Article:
Russia has also forgiven most — maybe all — of Syria’s Cold War arms debt, allowing Syrian generals to shop till they drop. Although information is murky, Damascus may be into Moscow for $1 billion in air defense systems, possibly the Pantsyr-S1E.

Moscow is playing in Washington’s sandbox, too, reaching an agreement with the UAE in September for air defense sys¬tems and armored personnel carriers, as well as the launching of the DubaiSat-1 satellite.

The British are in the arms games, as well. Notwithstanding allegations of corruption in an earlier Tornado jet deal, Saudi Arabia (now the developing world’s third-largest arms buyer) has agreed to buy 72 Eurofighter Typhoon jets, worth almost $9 billion.

Asians are also increasingly involved in the Middle East arms bazaar. China will have a world-class defense industry in the next 10 to 15 years, and is increasingly interested in getting its foot in the arms market door. Beijing already provides Tehran with a number of systems, including the highly-capa¬ble C-802 anti-ship cruise missiles. (Hezbollah, or the Iranian Islamic Revolutionary Guard Corps, used this missile against an Israeli destroyer during the 2006 war.)

In addition, in the late 1980s, China secretly sold Saudi Arabia the nuclear-capable, medium-range DF-3 (CSS-2) ballistic missile. Some analysts believe Beijing is involved in upgrading these 20-year-old missiles for deterring Iran.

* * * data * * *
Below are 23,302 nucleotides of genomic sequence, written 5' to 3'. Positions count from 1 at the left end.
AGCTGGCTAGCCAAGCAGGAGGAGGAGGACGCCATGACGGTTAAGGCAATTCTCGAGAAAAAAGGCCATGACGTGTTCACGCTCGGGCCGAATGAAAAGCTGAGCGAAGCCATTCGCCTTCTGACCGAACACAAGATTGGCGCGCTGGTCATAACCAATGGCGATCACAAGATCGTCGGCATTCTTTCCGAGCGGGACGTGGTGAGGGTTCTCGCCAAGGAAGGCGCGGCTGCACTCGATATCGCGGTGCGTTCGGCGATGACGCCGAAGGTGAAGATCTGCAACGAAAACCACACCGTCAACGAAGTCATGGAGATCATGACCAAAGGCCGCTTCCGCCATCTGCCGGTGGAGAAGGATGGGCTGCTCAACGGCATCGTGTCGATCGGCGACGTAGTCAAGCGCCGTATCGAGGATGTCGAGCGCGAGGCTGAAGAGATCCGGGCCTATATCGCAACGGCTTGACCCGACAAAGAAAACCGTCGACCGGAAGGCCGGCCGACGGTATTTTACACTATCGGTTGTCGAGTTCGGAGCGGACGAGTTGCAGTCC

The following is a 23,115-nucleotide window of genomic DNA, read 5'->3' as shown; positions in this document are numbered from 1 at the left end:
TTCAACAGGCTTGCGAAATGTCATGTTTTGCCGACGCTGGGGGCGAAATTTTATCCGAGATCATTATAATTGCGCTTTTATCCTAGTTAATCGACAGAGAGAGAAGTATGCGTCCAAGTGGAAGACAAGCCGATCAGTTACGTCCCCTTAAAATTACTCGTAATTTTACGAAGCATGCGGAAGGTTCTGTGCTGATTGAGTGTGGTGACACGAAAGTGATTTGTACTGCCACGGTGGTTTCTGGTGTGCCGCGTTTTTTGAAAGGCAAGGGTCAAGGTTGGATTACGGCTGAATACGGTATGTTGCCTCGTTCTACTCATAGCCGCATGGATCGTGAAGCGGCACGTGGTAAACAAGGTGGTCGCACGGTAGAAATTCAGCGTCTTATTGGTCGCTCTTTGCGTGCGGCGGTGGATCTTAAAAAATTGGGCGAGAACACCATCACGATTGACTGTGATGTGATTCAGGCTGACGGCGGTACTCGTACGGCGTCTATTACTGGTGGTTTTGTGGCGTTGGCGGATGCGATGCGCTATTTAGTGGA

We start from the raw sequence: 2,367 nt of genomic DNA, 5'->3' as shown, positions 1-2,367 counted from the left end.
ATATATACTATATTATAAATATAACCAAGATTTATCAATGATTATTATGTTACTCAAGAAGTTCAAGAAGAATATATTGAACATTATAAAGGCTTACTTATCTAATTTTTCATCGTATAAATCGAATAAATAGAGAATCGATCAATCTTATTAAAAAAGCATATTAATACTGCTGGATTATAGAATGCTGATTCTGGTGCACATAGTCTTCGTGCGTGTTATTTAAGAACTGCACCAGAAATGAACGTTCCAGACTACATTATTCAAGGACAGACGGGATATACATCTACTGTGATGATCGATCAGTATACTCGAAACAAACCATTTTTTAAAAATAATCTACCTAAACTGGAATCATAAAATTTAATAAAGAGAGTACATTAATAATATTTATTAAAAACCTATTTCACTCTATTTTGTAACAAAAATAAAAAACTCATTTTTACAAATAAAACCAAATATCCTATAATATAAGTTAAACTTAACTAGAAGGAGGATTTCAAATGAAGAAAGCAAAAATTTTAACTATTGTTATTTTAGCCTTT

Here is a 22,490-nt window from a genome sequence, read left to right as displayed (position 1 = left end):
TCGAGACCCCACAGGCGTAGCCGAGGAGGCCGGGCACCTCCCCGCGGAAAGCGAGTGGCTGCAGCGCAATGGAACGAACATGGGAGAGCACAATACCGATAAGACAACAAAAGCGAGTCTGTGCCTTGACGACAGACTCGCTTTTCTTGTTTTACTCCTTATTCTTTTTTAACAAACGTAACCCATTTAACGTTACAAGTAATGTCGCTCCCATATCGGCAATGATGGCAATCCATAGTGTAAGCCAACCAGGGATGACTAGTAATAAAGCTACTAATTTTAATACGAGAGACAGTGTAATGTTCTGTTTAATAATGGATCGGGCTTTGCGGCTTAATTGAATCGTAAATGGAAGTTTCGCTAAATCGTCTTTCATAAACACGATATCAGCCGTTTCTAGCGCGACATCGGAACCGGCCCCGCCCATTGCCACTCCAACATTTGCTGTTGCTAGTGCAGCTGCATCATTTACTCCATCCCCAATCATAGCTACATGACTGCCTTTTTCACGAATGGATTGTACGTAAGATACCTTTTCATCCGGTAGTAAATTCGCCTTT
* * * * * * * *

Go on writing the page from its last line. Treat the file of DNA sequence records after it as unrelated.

North Korea hawks its favorite export, ballistic missiles, in the Middle East, too. Pyongyang has sold its medium-range No Dong technology to the Iranians for their Shahab missile, as well as short-range Scud missiles to the Syrians.


Some insist the avalanche of prospective weapons deals is part of a Bush administration plan to contain Iran — plus empha¬size America’s long-term commitment to regional security, especially with rough sledding in — and calls for withdrawal from — Iraq.

According to Secretary of State Condoleezza Rice, the arms sales aim to “bolster forces of moderation and support a broader strategy to counter the negative influences of al-Qaida, Hezbollah, Syria and Iran.” The Bush administration may also be trying to encourage Middle Eastern states such as Saudi Arabia and Egypt to assist Iraq, which many Sunni Arab nations see as dominated by the Shiites, symbolized by Prime Minister Nouri al-Maliki. Indeed, the Saudis have snubbed Maliki since he took office, refusing to meet him. Riyadh apparently sees him as a pawn of Tehran — and as not having done enough to protect Iraq’s Sunni population. Saudi Arabia still doesn’t have an embassy in Baghdad.